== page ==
Once a leader in environmental issues, and now, the laughing stock of the world, Canada’s government marked the 40th anniversary of Earth Day today by…well…doing nothing.
In sharp contrast to the United States, which only a few years ago completely frustrated the rest of the world by its intransigence on the existence of climate change and other environmental issues under President George Bush, Canada once fought for and lead the western world on environmental policies. Canada’s leadership was well regarded, that is, until the agenda was highjacked by the government of Prime Minister Stephen Harper. A quick search of Youtube today shows that President Obama’s Earth Day speech has already received almost 8,000 views. It was notable in that he specifically challenged teachers and students to continue working for a cleaner, healthier environment.

And what was said, of note, by Canada’s Prime Minister? Nothing. Rien. Mr. Harper seems to have forgotten that our two nations share a continent. For years Canada battled with the USA over cross-boundary pollution. Now that we have a government south of the border that actually listens to and acts on trans-boundary and global issues, the Canadian government has taken the approach that all this is of little relevance, and the celebration of Earth Day is just like any unremarkable day.
And what kind of example does that leave our children? The message is clear. The environmental issues that the next generation will face just don’t matter anymore, and children might just as well learn about other things. The struggle of teachers to help students understand the challenges of energy, the environment, ecosystems, biodiversity, climate and health issues using unique teaching and learning experiences, both inside and outside the classroom, has very little support from the Government of Canada, and particularly its leaders.
It all seems a little hopeless. But just as governments come and go, teachers, and the children they serve, the ones who become the next leaders of the nation, will overcome the self-serving interests of present day short-sighted politicians and make a difference. The power of great teachers and engaged students is a great hope.
I just have to look out the window of my classroom and see the wetland that was saved by students acting united to force a government to preserve it for future generations. Earth Day reminds us that the power of a small group of educated youngsters, lead by dedicated teachers and other leaders, can accomplish much more than narrow-minded governments.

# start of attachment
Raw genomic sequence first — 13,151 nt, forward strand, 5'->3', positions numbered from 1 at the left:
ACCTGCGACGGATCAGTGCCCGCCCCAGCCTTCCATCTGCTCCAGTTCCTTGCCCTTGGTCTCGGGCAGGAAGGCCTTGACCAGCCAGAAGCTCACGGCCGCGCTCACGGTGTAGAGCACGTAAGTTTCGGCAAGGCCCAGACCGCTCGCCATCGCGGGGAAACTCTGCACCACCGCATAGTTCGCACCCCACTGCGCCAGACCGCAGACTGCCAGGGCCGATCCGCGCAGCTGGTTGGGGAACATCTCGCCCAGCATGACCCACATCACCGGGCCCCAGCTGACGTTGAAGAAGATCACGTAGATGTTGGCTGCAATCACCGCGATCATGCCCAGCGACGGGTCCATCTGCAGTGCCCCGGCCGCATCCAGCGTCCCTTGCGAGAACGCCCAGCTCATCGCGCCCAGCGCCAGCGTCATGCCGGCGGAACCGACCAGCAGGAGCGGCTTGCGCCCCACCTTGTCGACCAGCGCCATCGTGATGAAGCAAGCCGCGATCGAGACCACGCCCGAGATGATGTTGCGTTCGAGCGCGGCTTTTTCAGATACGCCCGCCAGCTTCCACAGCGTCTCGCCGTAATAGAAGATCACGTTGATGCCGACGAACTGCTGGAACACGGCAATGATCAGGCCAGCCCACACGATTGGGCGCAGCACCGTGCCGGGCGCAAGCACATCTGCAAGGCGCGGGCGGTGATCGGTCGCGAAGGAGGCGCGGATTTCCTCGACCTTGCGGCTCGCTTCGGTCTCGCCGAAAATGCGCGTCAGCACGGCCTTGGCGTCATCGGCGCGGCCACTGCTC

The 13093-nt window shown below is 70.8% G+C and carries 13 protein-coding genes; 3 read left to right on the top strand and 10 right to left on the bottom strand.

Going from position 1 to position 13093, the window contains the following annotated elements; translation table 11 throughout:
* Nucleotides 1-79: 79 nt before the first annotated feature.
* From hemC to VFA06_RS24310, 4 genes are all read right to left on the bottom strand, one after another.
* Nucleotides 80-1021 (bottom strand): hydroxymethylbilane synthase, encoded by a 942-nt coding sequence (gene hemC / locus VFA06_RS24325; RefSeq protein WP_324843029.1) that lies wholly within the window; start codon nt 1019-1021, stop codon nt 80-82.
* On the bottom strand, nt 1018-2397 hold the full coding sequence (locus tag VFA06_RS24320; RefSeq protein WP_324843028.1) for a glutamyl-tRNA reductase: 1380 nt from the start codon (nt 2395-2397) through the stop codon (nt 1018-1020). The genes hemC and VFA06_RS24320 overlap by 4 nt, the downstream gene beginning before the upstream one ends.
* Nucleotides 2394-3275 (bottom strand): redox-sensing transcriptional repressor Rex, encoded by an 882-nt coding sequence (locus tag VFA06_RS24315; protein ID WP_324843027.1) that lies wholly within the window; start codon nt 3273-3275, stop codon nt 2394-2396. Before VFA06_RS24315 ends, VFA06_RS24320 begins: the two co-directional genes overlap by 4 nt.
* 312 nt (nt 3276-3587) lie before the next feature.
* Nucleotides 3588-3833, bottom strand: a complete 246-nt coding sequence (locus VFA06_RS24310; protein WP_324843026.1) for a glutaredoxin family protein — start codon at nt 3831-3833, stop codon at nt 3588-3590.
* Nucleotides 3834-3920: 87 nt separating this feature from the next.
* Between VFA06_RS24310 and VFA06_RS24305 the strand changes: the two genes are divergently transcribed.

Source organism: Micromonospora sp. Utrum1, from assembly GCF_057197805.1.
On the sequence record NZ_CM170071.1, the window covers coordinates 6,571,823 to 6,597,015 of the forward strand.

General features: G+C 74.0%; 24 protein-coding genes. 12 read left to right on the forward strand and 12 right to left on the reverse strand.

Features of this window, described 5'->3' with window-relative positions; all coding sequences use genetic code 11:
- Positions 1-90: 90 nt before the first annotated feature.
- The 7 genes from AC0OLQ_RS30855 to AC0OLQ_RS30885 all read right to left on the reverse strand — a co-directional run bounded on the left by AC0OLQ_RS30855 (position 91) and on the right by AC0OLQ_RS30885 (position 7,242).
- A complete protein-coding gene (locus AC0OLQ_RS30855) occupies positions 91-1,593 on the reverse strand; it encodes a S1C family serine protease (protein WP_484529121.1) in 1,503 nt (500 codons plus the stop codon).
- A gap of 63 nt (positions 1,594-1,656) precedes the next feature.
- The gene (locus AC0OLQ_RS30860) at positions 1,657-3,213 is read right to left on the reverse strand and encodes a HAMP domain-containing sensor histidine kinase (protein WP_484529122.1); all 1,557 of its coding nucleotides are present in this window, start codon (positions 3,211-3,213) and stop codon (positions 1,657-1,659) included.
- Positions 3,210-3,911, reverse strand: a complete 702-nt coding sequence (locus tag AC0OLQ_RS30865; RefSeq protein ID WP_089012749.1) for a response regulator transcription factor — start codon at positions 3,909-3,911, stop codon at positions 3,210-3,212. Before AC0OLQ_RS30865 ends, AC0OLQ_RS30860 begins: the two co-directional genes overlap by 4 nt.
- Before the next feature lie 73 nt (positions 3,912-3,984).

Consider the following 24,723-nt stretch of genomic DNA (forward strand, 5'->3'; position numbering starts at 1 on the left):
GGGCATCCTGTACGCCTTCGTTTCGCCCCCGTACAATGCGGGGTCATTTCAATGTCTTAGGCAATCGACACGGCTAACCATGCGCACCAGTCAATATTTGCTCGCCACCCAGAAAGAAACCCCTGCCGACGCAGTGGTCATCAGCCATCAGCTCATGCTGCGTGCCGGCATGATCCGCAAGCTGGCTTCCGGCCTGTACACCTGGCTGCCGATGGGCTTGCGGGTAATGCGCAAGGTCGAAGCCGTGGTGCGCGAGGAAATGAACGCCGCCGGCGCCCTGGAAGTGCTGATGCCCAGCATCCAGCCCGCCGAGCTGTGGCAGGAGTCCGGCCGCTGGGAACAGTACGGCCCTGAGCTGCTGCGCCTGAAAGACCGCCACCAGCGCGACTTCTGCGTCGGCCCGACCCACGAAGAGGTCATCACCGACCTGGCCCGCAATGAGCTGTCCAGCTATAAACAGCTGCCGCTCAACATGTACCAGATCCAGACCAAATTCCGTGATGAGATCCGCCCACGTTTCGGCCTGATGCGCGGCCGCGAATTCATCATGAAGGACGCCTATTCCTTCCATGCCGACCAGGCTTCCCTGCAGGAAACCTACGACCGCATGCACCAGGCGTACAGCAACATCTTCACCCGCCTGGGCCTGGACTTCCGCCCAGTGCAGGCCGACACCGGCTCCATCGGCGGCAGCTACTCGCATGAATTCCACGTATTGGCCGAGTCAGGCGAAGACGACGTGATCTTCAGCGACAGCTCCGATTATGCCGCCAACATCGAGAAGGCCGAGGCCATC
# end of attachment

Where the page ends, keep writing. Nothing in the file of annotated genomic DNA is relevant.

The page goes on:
To quote President Obama, who inspired our school motto for the year: “Yes we can!”

Tags: Differentiated Instruction

What’s the purpose of blocking Internet content in schools?

April 22nd, 2010 · 3 Comments

The Google Map below is a collection of data points coded green, yellow and red depending on whether Internet content is wide open, filtered, or completely blocked in a school or school district. The map was created at the request of noted 21st century technology and educational writer, speaker and blogger Will Richardson. Richardson is author of Blogs, Wikis, Podcasts and other powerful web tools for the classroom.

Have a look at the map. Are there patterns in the choices that Districts and schools have made about Internet services and how they are delivered, or in some cases, NOT delivered them to their staff and students? What’s the policy where you work? There is a growing body of research that suggests this may not be the way to go. Read on below.

View What do you block? in a larger map

A recent report for OFSTED, the UK government’s educational standards office, claims that students in schools that have their Internet locked down are far less able to manage their own safety due to lack of experience in making appropriate decisions. The report, The Safe Use of New Technologies, pointed out that that exemplary schools that had managed, open access to the Internet also had a plan for developing critical literacy and e-safety that were collaboratively developed by the school, administration and the community.